‘Considerable Upside’

“The market has risen faster than we expected in 2013 but we still forecast considerable upside to the S&P 500 during the next few years,” Goldman Sachs Group Inc. strategists led by David Kostin in New York wrote in a research note. While “multiple valuation frameworks indicate S&P 500 currently trades at or above fair value,” they wrote, “under the right circumstances, low real bond yields and improving U.S. economic growth could also justify significantly higher valuations.”

European Markets

The Stoxx Europe 600 Index retreated 0.2 percent from the highest level since June 2008, with trading volume 16 percent less than the 30-day average. Commerzbank AG slid 4.7 percent after Handelsblatt said Germany’s second-biggest lender will sell new shares this week. Standard Chartered Plc dropped 1.9 percent as Carson Block, the short seller who runs Muddy Waters LLC, said he’s betting against the bank’s debt.

Lonmin Plc rallied 2.6 percent as the third-largest platinum producer returned to profit in the fiscal first half after sales increased.

The Stoxx 600 has surged 8.9 percent this year and last week closed at the highest level in almost five years.

“We’ve been thinking about a correction for a while,” Joost van Leenders, who helps oversee $657 billion as a strategist at BNP Paribas Investment Partners in Amsterdam, said by phone today. “So much of the market is driven by liquidity rather than economies. And we haven’t seen it.”

The MSCI Emerging Markets Index fell for a third day, dropping 0.8 percent. The Hang Seng China Enterprises Index of mainland companies slid 2.1 percent and the Shanghai Composite Index lost 0.2 percent. India’s Sensex sank 2.1 percent after a 10 percent rally from this year’s low on April 9 sent the gauge to the highest level since January and a report showed the trade deficit widened.

Pakistan Record

Pakistan’s KSE 100 Index jumped 1.7 percent to a record as unofficial election results showed a party led by former Prime Minister Nawaz Sharif winning the most seats in parliament.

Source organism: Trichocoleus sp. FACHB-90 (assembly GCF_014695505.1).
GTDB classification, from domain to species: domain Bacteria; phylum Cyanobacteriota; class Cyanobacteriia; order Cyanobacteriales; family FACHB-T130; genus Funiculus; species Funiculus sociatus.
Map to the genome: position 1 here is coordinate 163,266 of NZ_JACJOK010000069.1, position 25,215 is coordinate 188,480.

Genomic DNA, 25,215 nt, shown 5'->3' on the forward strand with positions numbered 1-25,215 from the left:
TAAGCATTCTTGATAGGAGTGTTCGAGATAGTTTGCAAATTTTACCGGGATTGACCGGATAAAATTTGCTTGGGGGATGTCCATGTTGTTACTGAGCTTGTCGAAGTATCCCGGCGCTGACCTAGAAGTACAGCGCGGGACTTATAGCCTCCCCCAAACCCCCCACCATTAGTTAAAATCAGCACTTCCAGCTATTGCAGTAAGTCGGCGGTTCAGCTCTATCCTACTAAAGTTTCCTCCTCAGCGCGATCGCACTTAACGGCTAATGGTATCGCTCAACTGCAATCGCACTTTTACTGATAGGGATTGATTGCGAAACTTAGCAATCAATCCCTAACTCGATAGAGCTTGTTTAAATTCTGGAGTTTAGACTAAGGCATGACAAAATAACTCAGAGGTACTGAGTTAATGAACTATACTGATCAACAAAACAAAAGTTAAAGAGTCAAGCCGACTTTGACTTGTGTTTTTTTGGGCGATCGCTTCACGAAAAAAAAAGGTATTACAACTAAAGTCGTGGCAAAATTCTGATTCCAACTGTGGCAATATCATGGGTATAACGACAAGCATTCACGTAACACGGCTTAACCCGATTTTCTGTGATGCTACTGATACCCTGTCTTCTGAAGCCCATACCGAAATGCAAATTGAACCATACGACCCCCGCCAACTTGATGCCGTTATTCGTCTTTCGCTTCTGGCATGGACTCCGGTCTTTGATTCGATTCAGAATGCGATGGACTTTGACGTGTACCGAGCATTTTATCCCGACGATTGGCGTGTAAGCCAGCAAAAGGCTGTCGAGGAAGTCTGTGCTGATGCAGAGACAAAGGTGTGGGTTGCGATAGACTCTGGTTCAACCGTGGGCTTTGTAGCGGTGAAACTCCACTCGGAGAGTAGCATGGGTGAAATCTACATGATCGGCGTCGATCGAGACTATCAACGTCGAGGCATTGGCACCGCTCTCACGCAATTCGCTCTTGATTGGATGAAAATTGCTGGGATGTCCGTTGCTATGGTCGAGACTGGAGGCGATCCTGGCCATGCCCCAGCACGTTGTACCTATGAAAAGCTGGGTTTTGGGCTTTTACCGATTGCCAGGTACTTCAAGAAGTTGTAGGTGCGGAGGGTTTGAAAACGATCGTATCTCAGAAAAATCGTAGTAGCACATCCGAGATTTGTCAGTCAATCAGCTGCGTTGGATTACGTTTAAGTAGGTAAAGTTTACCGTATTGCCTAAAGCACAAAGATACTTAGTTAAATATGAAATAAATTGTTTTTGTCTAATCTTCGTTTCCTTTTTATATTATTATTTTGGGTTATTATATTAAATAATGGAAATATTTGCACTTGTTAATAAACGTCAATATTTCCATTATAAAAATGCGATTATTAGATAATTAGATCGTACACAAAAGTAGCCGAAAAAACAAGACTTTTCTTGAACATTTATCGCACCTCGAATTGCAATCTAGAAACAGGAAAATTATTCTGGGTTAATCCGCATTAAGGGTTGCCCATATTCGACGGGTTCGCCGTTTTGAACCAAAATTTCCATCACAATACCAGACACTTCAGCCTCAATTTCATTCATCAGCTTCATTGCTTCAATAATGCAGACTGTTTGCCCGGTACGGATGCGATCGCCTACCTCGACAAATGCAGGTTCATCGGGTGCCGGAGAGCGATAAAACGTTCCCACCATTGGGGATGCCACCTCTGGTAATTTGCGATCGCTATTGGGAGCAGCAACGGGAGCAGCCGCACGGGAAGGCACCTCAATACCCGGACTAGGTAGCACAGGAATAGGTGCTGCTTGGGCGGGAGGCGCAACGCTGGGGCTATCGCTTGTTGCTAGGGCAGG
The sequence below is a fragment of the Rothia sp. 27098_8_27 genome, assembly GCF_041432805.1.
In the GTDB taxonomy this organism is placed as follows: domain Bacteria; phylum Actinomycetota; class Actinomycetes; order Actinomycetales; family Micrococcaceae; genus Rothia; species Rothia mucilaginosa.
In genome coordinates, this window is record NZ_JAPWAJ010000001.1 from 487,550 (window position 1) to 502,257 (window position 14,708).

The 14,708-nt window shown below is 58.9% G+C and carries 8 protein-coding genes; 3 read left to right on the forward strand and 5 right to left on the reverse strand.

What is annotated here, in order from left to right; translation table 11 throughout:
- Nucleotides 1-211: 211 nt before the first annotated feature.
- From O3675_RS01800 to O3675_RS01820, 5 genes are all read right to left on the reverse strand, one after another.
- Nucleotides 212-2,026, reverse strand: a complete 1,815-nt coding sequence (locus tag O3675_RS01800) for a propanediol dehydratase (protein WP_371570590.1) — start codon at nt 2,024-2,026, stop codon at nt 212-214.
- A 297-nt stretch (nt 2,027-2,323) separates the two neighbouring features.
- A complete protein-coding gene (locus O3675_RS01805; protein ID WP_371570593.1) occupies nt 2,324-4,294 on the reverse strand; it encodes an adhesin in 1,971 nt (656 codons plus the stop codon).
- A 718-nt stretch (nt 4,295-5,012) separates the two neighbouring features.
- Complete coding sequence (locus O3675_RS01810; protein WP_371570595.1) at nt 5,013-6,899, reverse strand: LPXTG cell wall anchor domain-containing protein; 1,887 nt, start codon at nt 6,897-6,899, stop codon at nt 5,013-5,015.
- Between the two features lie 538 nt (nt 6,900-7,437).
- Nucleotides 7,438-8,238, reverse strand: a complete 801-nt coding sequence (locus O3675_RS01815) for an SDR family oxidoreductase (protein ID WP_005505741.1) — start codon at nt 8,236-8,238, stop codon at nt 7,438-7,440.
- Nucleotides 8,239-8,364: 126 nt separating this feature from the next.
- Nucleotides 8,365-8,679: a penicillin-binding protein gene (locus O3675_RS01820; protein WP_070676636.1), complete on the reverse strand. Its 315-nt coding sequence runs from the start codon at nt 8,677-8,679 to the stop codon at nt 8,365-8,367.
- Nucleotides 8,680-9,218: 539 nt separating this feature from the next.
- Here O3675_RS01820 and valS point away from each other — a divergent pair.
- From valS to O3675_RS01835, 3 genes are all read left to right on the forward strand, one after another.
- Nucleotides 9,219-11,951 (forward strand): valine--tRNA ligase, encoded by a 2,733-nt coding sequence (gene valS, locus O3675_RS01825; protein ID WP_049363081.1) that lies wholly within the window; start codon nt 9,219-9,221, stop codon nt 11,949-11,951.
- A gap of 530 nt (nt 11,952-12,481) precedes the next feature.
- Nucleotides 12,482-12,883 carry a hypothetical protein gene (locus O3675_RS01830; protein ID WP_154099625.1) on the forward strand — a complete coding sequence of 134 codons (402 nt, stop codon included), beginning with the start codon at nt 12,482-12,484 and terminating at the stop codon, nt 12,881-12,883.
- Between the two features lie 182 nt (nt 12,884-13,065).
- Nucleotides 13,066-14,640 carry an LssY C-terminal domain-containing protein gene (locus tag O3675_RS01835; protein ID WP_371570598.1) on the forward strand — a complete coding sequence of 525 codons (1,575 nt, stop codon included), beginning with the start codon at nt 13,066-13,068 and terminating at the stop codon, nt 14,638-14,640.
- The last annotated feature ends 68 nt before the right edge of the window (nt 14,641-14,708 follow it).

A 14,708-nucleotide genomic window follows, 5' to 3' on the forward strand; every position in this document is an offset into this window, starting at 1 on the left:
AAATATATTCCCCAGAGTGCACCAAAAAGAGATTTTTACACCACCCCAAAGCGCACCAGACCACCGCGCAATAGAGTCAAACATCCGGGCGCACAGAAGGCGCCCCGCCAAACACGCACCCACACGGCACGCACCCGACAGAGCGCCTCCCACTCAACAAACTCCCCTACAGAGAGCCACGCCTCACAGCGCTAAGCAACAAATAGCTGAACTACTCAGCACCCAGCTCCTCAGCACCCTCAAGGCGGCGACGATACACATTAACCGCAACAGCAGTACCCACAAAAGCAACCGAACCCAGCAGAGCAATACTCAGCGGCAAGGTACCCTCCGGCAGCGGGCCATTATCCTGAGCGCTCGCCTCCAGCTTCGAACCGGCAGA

The S&P GSCI gauge of 24 raw materials retreated 0.2 percent as gains in agricultural commodities were offset by losses in energy. Gold slipped 0.2 percent to $1,434.30 an ounce, the third consecutive decline.

Hedge funds increased bets on lower gold prices after investors pulled a record $20.8 billion from bullion funds this year while BlackRock Inc., the world’s biggest money manager, said it’s still bullish.

Speculators held 67,374 so-called short contracts on May 7, 6.4 percent more than a week earlier, U.S. Commodity Futures Trading Commission data show. The net-long position dropped 10 percent to 49,260 futures and options. Net-bullish wagers across 18 U.S.-traded raw materials climbed 5.8 percent to 582,265, with gains for cocoa, cotton and hogs.

Crude Supplies

West Texas Intermediate crude slid for a third day, dropping 0.9 percent to $95.17 a barrel after OPEC boosted output to the highest level in five months. The International Energy Agency, an adviser to 28 oil-consuming nations, will release forecasts for supply and demand through to 2018 in its Medium-Term Oil Market Report tomorrow.

Corn rose more than 3 percent, the most in two weeks, on speculation that persistent wet weather in parts of the Midwest will delay planting and curb yield potential of the biggest U.S. crop. Soybeans and wheat also climbed.

About 36 percent of the Midwest was dry enough for corn planting during the weekend after rain last week, and unusually cold temperatures kept soils muddy, T-Storm Weather LLC said in a report today. More rain beginning May 16 will add to sowing delays, the forecaster said. Corn was planted on about 12 percent of the intended acreage on May 5, the slowest since 1984, the government said.

Italy Auction

Italy’s two-year yield rose eight basis points to 1.36 percent. Italy sold 3.5 billion euros of 2016 bonds with investors bidding for 1.34 times the amount offered, down from 1.40 times last month. The yield on 10-year German bunds fell two basis points to 1.36 percent.

The shekel weakened 1.3 percent against the dollar as Israel’s central bank cut its benchmark rate 25 basis points to 1.5 percent.

Australia’s dollar weakened for a sixth day, the longest losing streak in almost a year, as Treasurer Wayne Swan is forecast to project a fifth and sixth year of budget deficits tomorrow. The so-called Aussie fell as much as 0.8 percent to 99.41 earlier, the weakest since June 14.